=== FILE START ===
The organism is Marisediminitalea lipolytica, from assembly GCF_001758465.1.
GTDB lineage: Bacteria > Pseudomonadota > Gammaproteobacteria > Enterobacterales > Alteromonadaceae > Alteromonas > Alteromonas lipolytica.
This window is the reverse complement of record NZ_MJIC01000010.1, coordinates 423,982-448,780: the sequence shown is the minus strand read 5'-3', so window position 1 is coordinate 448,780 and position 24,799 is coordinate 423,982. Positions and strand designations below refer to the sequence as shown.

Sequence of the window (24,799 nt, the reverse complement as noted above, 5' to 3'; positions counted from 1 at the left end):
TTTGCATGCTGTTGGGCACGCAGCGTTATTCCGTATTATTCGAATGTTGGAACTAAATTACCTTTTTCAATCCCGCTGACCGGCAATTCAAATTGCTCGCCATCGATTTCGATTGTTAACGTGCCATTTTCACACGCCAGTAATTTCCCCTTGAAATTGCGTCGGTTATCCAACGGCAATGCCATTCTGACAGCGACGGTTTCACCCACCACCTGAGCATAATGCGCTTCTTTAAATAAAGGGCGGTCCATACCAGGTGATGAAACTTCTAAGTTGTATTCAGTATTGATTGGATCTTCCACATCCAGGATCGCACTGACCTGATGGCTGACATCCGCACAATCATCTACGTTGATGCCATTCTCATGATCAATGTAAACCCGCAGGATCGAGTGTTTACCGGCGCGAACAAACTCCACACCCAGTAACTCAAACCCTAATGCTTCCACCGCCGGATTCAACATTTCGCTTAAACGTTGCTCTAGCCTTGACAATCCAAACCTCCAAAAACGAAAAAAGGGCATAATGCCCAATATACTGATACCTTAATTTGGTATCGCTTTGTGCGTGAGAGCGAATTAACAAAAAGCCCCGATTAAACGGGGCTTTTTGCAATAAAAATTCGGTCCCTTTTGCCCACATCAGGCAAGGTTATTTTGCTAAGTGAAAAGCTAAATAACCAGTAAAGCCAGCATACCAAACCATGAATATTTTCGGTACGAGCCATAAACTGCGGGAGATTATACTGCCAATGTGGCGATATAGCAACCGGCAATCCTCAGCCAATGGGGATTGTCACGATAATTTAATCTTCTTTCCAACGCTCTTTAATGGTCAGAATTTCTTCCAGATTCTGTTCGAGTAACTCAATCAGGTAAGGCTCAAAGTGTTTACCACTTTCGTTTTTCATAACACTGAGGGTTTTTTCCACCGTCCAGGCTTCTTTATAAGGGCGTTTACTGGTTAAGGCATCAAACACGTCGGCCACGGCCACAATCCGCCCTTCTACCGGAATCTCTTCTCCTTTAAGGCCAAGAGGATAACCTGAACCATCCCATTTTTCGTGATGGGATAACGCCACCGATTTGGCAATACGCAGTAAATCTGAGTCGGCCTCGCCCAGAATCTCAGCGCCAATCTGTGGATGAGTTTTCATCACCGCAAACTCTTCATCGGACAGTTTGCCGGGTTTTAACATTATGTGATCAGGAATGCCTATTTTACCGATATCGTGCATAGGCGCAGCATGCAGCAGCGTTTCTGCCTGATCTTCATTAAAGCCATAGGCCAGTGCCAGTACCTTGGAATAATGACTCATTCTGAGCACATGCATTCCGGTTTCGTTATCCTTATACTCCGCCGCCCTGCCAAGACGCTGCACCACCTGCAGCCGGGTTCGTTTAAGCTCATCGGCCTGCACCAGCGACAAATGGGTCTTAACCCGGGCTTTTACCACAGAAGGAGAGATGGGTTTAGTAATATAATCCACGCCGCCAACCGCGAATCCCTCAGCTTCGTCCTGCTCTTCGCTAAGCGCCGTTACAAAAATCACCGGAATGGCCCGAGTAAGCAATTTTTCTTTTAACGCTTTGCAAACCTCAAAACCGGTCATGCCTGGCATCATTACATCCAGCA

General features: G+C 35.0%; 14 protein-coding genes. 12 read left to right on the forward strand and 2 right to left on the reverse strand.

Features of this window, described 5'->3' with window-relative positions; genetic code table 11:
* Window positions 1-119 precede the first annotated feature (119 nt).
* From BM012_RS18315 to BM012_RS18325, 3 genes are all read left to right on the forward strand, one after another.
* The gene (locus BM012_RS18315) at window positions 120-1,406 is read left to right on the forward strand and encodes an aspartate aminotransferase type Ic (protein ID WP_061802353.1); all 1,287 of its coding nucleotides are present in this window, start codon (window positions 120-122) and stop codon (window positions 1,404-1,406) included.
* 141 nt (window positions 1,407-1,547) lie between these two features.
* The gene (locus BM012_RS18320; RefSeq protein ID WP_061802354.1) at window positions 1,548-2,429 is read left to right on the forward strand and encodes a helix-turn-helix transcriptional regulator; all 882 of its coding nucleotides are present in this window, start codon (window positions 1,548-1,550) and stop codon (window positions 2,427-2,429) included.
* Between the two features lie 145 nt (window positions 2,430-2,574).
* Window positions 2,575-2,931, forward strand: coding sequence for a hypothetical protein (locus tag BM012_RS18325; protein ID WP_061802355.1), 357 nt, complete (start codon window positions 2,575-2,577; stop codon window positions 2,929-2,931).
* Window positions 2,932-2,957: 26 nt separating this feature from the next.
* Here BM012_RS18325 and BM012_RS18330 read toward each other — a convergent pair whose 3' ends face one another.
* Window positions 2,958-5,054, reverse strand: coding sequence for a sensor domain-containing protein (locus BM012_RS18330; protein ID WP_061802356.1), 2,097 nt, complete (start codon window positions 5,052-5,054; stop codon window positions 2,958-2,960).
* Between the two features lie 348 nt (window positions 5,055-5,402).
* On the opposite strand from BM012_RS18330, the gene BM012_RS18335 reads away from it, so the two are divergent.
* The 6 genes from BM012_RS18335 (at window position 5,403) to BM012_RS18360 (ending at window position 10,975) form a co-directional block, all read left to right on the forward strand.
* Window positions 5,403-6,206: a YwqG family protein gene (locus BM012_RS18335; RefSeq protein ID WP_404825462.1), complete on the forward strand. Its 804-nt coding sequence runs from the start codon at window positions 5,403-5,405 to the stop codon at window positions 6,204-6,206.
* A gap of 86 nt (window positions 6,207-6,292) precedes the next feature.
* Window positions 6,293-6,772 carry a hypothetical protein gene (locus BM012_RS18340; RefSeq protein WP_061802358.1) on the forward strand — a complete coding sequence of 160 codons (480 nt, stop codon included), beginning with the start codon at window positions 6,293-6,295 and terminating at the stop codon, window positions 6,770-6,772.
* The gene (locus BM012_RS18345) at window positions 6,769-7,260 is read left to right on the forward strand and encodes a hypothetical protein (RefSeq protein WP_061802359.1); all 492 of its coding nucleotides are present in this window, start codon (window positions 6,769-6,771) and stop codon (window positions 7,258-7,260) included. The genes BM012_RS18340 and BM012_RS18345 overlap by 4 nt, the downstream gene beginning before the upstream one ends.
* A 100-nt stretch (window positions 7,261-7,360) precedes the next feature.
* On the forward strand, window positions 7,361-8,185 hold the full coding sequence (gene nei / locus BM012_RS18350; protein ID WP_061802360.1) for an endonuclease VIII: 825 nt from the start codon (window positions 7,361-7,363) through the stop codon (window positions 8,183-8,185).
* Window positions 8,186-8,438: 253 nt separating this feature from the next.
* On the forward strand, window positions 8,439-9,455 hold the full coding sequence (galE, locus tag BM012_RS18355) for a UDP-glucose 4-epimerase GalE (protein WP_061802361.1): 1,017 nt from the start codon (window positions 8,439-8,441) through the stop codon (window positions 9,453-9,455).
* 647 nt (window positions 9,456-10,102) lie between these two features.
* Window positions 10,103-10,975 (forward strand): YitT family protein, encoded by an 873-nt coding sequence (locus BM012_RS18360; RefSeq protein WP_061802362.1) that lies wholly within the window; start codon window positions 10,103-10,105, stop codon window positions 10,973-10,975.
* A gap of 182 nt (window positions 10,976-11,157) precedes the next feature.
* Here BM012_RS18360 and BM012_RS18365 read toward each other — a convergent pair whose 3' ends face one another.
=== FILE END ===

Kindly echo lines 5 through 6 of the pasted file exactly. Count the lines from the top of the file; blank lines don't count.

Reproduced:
TTTGCATGCTGTTGGGCACGCAGCGTTATTCCGTATTATTCGAATGTTGGAACTAAATTACCTTTTTCAATCCCGCTGACCGGCAATTCAAATTGCTCGCCATCGATTTCGATTGTTAACGTGCCATTTTCACACGCCAGTAATTTCCCCTTGAAATTGCGTCGGTTATCCAACGGCAATGCCATTCTGACAGCGACGGTTTCACCCACCACCTGAGCATAATGCGCTTCTTTAAATAAAGGGCGGTCCATACCAGGTGATGAAACTTCTAAGTTGTATTCAGTATTGATTGGATCTTCCACATCCAGGATCGCACTGACCTGATGGCTGACATCCGCACAATCATCTACGTTGATGCCATTCTCATGATCAATGTAAACCCGCAGGATCGAGTGTTTACCGGCGCGAACAAACTCCACACCCAGTAACTCAAACCCTAATGCTTCCACCGCCGGATTCAACATTTCGCTTAAACGTTGCTCTAGCCTTGACAATCCAAACCTCCAAAAACGAAAAAAGGGCATAATGCCCAATATACTGATACCTTAATTTGGTATCGCTTTGTGCGTGAGAGCGAATTAACAAAAAGCCCCGATTAAACGGGGCTTTTTGCAATAAAAATTCGGTCCCTTTTGCCCACATCAGGCAAGGTTATTTTGCTAAGTGAAAAGCTAAATAACCAGTAAAGCCAGCATACCAAACCATGAATATTTTCGGTACGAGCCATAAACTGCGGGAGATTATACTGCCAATGTGGCGATATAGCAACCGGCAATCCTCAGCCAATGGGGATTGTCACGATAATTTAATCTTCTTTCCAACGCTCTTTAATGGTCAGAATTTCTTCCAGATTCTGTTCGAGTAACTCAATCAGGTAAGGCTCAAAGTGTTTACCACTTTCGTTTTTCATAACACTGAGGGTTTTTTCCACCGTCCAGGCTTCTTTATAAGGGCGTTTACTGGTTAAGGCATCAAACACGTCGGCCACGGCCACAATCCGCCCTTCTACCGGAATCTCTTCTCCTTTAAGGCCAAGAGGATAACCTGAACCATCCCATTTTTCGTGATGGGATAACGCCACCGATTTGGCAATACGCAGTAAATCTGAGTCGGCCTCGCCCAGAATCTCAGCGCCAATCTGTGGATGAGTTTTCATCACCGCAAACTCTTCATCGGACAGTTTGCCGGGTTTTAACATTATGTGATCAGGAATGCCTATTTTACCGATATCGTGCATAGGCGCAGCATGCAGCAGCGTTTCTGCCTGATCTTCATTAAAGCCATAGGCCAGTGCCAGTACCTTGGAATAATGACTCATTCTGAGCACATGCATTCCGGTTTCGTTATCCTTATACTCCGCCGCCCTGCCAAGACGCTGCACCACCTGCAGCCGGGTTCGTTTAAGCTCATCGGCCTGCACCAGCGACAAATGGGTCTTAACCCGGGCTTTTACCACAGAAGGAGAGATGGGTTTAGTAATATAATCCACGCCGCCAACCGCGAATCCCTCAGCTTCGTCCTGCTCTTCGCTAAGCGCCGTTACAAAAATCACCGGAATGGCCCGAGTAAGCAATTTTTCTTTTAACGCTTTGCAAACCTCAAAACCGGTCATGCCTGGCATCATTACATCCAGCA

General features: G+C 35.0%; 14 protein-coding genes. 12 read left to right on the forward strand and 2 right to left on the reverse strand.